Beekeepers in the surveillance zones should continue monitoring their hives for the presence of Varroa mite. You can keep up to date with the latest information on the NSW DPI Biosecurity Facebook Page www.facebook.com/NSWDPI.Biosec

Varroa mite response - Daily Update

Varroa mite tracing and surveillance has identified 4 additional infected premises (IPs), bringing the total number in NSW to 83. These IPs have been detected inside the eradication zone in the localities of Hinton, Brandy Hill, Macquarie Hills and Black Hill.

All cases to date either have clear links through the movement of hives or equipment, or are geographically related.

Beekeepers in the surveillance zones should continue monitoring their hives for the presence of Varroa mite. You can keep up to date with the latest information on the NSW DPI Biosecurity Facebook Page www.facebook.com/NSWDPI.Biosec

Varroa mite response - Daily Update

Two new cases of Varroa mite have been detected at Seaham and Anna Bay. This brings the total number of Infected Premises to 79. These cases are located within existing eradication zones and are geographically related.

Beekeepers in the surveillance zones should continue monitoring their hives for the presence of Varroa mite. You can keep up to date with the latest information on the NSW DPI Biosecurity Facebook page www.facebook.com/NSWDPI.Biosec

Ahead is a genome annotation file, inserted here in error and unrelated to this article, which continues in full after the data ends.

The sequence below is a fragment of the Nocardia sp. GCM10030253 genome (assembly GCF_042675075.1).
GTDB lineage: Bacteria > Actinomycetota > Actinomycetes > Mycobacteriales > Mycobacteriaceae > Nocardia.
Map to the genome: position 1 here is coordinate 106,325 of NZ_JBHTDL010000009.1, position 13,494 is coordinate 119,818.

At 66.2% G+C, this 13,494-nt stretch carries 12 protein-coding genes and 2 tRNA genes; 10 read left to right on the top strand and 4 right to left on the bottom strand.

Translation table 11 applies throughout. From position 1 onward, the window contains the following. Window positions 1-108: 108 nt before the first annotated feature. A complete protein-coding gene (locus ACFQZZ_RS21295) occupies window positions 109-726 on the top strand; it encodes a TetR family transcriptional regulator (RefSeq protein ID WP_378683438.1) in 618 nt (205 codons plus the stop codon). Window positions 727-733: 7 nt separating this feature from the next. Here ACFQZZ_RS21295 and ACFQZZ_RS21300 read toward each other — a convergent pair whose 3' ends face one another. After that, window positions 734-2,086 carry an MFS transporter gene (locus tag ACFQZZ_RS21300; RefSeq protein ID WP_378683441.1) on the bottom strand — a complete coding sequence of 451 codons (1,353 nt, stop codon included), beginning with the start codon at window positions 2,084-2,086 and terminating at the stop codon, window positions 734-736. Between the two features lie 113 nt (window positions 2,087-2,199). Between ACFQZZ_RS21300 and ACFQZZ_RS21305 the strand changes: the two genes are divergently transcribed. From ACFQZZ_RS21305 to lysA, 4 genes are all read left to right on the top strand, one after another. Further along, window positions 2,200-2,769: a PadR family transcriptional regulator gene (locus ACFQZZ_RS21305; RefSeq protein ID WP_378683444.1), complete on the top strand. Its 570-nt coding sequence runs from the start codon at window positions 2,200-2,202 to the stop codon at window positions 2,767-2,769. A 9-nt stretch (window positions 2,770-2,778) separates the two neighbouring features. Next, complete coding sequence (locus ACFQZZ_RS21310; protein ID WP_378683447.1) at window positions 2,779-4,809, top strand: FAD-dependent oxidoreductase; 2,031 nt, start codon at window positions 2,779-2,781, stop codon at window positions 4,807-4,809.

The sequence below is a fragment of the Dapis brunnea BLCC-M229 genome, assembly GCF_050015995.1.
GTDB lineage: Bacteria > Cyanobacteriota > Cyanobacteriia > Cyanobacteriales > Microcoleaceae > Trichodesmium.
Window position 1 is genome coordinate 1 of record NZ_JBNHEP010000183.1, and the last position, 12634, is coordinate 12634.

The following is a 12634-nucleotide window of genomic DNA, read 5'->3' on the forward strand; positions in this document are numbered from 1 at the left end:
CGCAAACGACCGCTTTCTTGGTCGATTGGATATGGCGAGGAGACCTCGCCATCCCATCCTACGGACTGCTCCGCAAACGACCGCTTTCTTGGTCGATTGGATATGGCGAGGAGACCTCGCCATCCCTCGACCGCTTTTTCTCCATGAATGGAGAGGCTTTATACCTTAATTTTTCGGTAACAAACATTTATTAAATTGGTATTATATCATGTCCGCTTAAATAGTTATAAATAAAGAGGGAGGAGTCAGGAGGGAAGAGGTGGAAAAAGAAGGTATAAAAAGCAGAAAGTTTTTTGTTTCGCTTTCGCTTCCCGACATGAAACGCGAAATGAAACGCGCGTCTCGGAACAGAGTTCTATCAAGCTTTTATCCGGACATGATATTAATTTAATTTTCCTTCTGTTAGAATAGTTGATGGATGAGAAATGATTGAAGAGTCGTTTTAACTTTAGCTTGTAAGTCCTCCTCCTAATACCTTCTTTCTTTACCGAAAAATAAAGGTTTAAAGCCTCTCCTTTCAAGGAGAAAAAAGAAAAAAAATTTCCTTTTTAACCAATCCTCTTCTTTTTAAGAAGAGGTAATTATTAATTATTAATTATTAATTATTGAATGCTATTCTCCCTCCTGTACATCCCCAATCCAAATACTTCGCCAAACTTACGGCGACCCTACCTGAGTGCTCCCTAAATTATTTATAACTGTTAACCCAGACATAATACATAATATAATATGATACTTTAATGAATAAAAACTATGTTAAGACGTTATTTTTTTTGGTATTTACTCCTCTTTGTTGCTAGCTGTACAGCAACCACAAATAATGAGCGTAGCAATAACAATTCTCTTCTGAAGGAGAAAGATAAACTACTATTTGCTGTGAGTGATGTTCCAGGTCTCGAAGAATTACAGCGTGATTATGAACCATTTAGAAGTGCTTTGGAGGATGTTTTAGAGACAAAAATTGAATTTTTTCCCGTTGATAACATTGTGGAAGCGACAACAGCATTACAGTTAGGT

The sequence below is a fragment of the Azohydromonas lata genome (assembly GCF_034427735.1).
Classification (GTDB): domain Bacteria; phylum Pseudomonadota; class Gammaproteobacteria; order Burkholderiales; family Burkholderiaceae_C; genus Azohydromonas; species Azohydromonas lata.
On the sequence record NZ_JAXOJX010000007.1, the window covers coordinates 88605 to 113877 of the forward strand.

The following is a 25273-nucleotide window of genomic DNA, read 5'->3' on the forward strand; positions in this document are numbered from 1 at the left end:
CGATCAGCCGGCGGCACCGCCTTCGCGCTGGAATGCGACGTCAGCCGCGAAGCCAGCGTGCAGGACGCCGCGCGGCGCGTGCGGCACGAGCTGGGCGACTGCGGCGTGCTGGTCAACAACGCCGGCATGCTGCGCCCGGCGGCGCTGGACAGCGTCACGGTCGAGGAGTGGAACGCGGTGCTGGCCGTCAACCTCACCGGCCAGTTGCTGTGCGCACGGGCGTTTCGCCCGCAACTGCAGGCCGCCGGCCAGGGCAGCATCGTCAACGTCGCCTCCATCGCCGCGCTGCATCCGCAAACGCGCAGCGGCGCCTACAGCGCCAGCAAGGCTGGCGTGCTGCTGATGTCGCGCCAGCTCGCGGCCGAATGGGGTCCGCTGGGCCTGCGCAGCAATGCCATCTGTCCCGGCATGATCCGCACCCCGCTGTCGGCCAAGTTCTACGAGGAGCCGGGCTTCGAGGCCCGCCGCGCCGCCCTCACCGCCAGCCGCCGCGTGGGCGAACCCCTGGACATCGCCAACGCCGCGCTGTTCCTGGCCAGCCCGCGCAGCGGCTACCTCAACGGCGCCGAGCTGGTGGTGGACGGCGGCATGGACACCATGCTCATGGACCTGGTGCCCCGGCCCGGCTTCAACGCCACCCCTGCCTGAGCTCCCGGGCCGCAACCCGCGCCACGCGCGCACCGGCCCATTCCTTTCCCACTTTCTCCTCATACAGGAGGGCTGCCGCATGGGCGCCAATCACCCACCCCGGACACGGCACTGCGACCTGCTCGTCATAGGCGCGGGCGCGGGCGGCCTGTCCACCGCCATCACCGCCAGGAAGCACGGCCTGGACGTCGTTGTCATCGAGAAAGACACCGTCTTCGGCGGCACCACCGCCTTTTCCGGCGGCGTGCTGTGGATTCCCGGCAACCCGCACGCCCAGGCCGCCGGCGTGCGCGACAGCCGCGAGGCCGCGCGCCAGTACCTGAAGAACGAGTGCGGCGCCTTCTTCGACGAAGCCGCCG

Varroa mite emergency zones

There are four Varroa mite zones.

Varroa map legend

Different restrictions apply depending on where your honeybees and hives are located.

If you have honeybee colonies or hives in the Notification zone, Eradication or Surveillance zone, you must tell NSW DPI where they are. This includes queen honeybees in cages and packaged honeybees.

What do the emergency zones mean?

  • The red represents the 10km eradication zones where honeybee hives will be euthanised.
  • The purple shows the 25km surveillance zones, where officials are monitoring and inspecting managed and feral honeybees to limit the extent of these incursions.
  • The yellow represents the 50km biosecurity zones and beekeepers within that area must notify NSW DPI of the locations of their hives.

Note: beekeepers in all these zones must notify NSW DPI of the location of their hives.

If you find varroa mite in a hive you are responsible for, notify NSW DPI by:

Varroa mite emergency zone map